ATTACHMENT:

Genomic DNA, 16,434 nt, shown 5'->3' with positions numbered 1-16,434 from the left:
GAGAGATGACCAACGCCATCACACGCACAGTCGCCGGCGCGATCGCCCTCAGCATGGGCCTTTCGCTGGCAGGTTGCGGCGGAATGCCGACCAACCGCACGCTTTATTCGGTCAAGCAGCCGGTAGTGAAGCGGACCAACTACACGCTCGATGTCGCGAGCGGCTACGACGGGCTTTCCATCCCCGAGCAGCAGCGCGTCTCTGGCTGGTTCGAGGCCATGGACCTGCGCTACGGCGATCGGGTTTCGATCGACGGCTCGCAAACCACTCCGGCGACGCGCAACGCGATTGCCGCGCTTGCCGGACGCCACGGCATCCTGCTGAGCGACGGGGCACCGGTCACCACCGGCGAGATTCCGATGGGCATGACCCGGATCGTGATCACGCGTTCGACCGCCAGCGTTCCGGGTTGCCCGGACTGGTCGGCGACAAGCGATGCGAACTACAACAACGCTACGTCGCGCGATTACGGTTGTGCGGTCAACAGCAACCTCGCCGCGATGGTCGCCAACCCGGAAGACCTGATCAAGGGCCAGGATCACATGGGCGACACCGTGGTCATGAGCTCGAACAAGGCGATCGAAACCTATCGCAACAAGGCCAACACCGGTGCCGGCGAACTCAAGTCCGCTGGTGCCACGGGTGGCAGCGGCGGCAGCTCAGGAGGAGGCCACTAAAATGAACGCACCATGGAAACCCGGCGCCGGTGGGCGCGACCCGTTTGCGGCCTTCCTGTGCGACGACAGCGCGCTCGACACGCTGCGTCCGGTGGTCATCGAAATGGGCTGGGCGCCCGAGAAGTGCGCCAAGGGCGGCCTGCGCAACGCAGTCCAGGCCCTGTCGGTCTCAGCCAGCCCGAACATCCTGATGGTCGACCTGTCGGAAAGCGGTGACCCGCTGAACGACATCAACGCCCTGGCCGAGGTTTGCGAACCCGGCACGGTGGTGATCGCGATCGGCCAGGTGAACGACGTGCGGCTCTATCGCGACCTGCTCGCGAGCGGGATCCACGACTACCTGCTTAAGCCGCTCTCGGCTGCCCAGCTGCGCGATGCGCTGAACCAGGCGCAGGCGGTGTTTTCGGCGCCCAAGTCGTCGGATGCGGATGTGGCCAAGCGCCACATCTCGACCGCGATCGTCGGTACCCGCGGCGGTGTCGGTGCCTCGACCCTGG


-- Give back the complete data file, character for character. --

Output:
Genomic DNA, 16,434 nt, shown 5'->3' with positions numbered 1-16,434 from the left:
GAGAGATGACCAACGCCATCACACGCACAGTCGCCGGCGCGATCGCCCTCAGCATGGGCCTTTCGCTGGCAGGTTGCGGCGGAATGCCGACCAACCGCACGCTTTATTCGGTCAAGCAGCCGGTAGTGAAGCGGACCAACTACACGCTCGATGTCGCGAGCGGCTACGACGGGCTTTCCATCCCCGAGCAGCAGCGCGTCTCTGGCTGGTTCGAGGCCATGGACCTGCGCTACGGCGATCGGGTTTCGATCGACGGCTCGCAAACCACTCCGGCGACGCGCAACGCGATTGCCGCGCTTGCCGGACGCCACGGCATCCTGCTGAGCGACGGGGCACCGGTCACCACCGGCGAGATTCCGATGGGCATGACCCGGATCGTGATCACGCGTTCGACCGCCAGCGTTCCGGGTTGCCCGGACTGGTCGGCGACAAGCGATGCGAACTACAACAACGCTACGTCGCGCGATTACGGTTGTGCGGTCAACAGCAACCTCGCCGCGATGGTCGCCAACCCGGAAGACCTGATCAAGGGCCAGGATCACATGGGCGACACCGTGGTCATGAGCTCGAACAAGGCGATCGAAACCTATCGCAACAAGGCCAACACCGGTGCCGGCGAACTCAAGTCCGCTGGTGCCACGGGTGGCAGCGGCGGCAGCTCAGGAGGAGGCCACTAAAATGAACGCACCATGGAAACCCGGCGCCGGTGGGCGCGACCCGTTTGCGGCCTTCCTGTGCGACGACAGCGCGCTCGACACGCTGCGTCCGGTGGTCATCGAAATGGGCTGGGCGCCCGAGAAGTGCGCCAAGGGCGGCCTGCGCAACGCAGTCCAGGCCCTGTCGGTCTCAGCCAGCCCGAACATCCTGATGGTCGACCTGTCGGAAAGCGGTGACCCGCTGAACGACATCAACGCCCTGGCCGAGGTTTGCGAACCCGGCACGGTGGTGATCGCGATCGGCCAGGTGAACGACGTGCGGCTCTATCGCGACCTGCTCGCGAGCGGGATCCACGACTACCTGCTTAAGCCGCTCTCGGCTGCCCAGCTGCGCGATGCGCTGAACCAGGCGCAGGCGGTGTTTTCGGCGCCCAAGTCGTCGGATGCGGATGTGGCCAAGCGCCACATCTCGACCGCGATCGTCGGTACCCGCGGCGGTGTCGGTGCCTCGACCCTGG